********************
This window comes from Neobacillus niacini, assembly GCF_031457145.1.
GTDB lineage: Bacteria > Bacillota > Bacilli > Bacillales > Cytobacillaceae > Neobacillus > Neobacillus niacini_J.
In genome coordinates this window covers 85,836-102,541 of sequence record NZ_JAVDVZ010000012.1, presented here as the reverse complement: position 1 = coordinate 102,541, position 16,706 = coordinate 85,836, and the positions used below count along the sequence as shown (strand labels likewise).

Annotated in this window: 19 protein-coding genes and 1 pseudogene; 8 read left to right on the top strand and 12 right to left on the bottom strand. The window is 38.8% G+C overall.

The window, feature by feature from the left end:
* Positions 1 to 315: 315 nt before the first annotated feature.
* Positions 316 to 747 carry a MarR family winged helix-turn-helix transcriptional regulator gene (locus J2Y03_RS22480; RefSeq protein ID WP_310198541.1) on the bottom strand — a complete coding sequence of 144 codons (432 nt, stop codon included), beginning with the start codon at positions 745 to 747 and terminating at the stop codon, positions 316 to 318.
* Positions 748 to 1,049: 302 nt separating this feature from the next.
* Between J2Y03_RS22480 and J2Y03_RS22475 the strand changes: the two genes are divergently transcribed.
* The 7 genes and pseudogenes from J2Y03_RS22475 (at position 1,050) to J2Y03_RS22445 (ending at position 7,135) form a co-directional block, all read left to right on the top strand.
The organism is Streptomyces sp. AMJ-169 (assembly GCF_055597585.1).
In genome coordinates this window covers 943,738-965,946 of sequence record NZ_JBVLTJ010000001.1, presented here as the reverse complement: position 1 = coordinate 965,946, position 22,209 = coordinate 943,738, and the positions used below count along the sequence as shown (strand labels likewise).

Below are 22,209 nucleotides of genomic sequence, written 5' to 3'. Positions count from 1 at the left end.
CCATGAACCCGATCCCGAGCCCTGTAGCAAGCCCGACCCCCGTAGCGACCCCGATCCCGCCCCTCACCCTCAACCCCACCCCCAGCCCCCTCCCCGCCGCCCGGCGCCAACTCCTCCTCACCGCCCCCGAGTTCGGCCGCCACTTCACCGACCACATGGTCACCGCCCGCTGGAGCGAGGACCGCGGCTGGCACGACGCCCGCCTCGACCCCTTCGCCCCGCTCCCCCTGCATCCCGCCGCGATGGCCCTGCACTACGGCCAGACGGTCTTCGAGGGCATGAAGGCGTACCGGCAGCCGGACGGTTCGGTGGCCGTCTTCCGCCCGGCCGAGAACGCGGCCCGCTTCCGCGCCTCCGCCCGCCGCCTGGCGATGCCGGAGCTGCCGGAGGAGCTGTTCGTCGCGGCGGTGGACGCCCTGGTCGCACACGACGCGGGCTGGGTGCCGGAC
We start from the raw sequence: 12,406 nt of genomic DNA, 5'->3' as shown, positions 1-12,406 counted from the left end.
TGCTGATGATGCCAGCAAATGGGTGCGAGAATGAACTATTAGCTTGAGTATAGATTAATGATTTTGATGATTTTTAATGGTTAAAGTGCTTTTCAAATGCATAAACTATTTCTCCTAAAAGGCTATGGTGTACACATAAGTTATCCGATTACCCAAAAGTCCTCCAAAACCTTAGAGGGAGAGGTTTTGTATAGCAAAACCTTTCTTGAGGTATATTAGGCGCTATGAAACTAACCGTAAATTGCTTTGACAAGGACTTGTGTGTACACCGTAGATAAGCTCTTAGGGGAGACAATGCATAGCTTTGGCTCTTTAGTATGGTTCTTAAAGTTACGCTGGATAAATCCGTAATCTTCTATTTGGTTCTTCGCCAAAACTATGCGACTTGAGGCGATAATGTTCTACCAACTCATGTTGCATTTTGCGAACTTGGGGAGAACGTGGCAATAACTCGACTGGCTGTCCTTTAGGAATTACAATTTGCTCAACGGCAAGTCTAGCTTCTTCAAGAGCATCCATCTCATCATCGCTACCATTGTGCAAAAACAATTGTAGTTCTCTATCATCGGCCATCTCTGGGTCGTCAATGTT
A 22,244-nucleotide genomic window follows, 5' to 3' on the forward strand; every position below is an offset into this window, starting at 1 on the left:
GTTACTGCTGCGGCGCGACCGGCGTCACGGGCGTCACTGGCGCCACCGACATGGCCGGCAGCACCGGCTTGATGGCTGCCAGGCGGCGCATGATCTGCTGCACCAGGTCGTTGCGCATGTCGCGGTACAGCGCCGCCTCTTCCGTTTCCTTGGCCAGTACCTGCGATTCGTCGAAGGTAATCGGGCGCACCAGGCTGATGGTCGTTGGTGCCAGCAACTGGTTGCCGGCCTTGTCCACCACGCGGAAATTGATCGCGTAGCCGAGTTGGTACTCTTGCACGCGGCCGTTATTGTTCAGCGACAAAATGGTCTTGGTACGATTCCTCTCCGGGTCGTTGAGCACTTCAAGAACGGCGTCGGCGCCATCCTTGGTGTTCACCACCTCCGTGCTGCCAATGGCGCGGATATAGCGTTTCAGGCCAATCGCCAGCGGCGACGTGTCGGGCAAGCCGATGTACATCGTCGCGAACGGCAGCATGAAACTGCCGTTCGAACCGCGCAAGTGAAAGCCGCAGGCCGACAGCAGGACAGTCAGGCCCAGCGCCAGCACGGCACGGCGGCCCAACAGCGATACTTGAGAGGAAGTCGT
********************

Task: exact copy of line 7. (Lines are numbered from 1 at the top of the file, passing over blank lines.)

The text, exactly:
* Positions 316 to 747 carry a MarR family winged helix-turn-helix transcriptional regulator gene (locus J2Y03_RS22480; RefSeq protein ID WP_310198541.1) on the bottom strand — a complete coding sequence of 144 codons (432 nt, stop codon included), beginning with the start codon at positions 745 to 747 and terminating at the stop codon, positions 316 to 318.